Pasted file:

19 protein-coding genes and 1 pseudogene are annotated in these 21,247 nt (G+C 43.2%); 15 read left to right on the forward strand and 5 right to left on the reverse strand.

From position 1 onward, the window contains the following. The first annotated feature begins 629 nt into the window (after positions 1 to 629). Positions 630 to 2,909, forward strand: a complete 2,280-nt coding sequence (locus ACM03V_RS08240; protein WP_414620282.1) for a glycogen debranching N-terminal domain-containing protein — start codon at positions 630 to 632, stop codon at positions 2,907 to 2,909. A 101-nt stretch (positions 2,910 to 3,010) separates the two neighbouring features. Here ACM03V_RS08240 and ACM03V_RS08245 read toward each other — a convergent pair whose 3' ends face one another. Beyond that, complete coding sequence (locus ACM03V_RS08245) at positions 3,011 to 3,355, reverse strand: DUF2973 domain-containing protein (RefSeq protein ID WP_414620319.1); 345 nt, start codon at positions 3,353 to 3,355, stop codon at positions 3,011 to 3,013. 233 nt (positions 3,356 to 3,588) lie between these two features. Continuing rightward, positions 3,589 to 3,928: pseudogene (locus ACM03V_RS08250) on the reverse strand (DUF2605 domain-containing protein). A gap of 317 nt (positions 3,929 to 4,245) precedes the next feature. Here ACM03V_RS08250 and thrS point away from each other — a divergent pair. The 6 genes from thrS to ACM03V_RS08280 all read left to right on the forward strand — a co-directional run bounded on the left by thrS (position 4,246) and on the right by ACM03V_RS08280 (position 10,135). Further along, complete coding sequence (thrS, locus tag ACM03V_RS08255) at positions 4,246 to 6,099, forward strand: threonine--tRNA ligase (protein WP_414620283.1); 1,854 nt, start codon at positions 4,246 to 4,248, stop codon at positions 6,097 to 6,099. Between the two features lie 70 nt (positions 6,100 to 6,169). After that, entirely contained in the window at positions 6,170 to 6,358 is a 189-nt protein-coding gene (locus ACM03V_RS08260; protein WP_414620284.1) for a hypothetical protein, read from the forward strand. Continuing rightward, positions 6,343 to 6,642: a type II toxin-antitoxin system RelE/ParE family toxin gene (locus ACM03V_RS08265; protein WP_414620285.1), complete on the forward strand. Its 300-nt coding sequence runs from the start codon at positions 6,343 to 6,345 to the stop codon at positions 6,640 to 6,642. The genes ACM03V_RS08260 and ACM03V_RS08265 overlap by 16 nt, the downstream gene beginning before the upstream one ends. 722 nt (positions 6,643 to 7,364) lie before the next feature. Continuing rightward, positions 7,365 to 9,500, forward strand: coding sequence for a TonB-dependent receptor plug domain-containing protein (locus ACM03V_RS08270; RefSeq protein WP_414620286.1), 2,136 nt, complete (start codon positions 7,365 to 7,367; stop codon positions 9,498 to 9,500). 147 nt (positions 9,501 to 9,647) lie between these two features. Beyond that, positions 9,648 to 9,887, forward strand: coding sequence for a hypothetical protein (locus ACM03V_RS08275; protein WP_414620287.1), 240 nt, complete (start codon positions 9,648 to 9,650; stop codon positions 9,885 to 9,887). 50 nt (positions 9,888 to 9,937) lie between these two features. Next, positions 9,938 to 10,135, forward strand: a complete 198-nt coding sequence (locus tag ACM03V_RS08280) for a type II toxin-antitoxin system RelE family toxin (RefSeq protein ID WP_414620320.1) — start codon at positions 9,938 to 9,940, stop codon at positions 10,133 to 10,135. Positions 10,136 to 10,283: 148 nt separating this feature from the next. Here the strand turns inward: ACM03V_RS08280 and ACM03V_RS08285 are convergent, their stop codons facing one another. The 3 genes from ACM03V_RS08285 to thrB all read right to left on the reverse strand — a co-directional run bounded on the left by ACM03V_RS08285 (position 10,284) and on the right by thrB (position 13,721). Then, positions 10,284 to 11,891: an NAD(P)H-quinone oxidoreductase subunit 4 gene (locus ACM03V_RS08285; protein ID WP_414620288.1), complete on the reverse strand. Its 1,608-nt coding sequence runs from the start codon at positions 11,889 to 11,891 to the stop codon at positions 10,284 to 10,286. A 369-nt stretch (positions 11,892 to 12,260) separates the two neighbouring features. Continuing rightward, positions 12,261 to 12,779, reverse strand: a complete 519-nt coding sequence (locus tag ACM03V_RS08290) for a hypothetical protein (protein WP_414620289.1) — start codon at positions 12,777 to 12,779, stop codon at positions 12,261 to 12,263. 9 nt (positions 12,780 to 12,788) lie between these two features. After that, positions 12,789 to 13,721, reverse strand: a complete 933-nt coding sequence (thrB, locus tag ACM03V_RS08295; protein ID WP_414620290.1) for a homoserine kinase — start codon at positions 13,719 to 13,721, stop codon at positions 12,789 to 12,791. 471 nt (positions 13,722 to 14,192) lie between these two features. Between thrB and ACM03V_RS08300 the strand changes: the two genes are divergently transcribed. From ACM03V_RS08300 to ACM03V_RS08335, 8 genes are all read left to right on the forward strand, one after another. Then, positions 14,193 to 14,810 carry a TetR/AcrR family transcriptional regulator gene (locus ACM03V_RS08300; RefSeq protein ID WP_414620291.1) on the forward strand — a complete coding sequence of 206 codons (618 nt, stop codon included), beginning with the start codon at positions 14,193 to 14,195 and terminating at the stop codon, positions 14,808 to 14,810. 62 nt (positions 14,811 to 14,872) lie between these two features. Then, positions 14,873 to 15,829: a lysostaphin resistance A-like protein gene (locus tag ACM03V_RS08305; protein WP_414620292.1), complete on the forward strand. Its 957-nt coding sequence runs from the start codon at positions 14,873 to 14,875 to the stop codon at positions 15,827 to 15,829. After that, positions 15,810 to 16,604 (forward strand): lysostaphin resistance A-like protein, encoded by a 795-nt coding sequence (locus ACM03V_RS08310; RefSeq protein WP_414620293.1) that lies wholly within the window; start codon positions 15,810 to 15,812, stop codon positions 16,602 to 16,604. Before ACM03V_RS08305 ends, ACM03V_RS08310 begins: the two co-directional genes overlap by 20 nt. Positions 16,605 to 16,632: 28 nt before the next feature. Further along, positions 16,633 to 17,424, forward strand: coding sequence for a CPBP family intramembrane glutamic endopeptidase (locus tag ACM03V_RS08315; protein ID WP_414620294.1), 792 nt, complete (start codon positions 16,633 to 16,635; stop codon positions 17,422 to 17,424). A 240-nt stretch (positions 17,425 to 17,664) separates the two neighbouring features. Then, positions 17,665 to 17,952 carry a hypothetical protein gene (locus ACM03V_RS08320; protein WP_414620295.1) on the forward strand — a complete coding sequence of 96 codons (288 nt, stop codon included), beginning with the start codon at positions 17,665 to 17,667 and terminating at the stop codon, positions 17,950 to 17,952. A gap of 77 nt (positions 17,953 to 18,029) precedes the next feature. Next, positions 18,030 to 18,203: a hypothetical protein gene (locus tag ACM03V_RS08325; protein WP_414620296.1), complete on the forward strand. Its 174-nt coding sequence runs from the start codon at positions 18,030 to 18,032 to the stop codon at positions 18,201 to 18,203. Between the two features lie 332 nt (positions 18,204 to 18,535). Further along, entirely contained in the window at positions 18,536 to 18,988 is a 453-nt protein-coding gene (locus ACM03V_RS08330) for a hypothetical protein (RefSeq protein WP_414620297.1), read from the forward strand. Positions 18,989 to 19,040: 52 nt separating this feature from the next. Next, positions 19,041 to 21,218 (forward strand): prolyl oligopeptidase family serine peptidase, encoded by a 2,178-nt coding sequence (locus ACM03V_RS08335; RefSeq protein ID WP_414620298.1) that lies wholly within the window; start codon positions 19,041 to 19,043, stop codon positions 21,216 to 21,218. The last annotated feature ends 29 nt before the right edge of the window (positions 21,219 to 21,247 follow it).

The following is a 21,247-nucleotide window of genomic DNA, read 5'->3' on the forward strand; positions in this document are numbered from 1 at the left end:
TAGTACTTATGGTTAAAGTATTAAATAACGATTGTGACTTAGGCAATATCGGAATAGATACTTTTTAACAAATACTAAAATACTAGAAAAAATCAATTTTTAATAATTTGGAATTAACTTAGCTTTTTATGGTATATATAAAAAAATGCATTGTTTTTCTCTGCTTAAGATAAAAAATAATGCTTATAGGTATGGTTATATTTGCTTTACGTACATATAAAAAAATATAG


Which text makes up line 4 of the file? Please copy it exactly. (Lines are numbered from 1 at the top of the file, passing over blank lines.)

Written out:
TAGTACTTATGGTTAAAGTATTAAATAACGATTGTGACTTAGGCAATATCGGAATAGATACTTTTTAACAAATACTAAAATACTAGAAAAAATCAATTTTTAATAATTTGGAATTAACTTAGCTTTTTATGGTATATATAAAAAAATGCATTGTTTTTCTCTGCTTAAGATAAAAAATAATGCTTATAGGTATGGTTATATTTGCTTTACGTACATATAAAAAAATATAG